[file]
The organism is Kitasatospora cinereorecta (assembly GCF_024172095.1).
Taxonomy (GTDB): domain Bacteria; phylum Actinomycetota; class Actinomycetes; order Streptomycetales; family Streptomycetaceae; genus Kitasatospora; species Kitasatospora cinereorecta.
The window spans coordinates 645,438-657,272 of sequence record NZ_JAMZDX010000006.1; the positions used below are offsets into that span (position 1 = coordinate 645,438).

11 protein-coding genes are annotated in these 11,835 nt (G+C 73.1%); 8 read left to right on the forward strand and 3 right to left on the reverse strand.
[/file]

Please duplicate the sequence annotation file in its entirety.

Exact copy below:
The organism is Kitasatospora cinereorecta (assembly GCF_024172095.1).
Taxonomy (GTDB): domain Bacteria; phylum Actinomycetota; class Actinomycetes; order Streptomycetales; family Streptomycetaceae; genus Kitasatospora; species Kitasatospora cinereorecta.
The window spans coordinates 645,438-657,272 of sequence record NZ_JAMZDX010000006.1; the positions used below are offsets into that span (position 1 = coordinate 645,438).

11 protein-coding genes are annotated in these 11,835 nt (G+C 73.1%); 8 read left to right on the forward strand and 3 right to left on the reverse strand.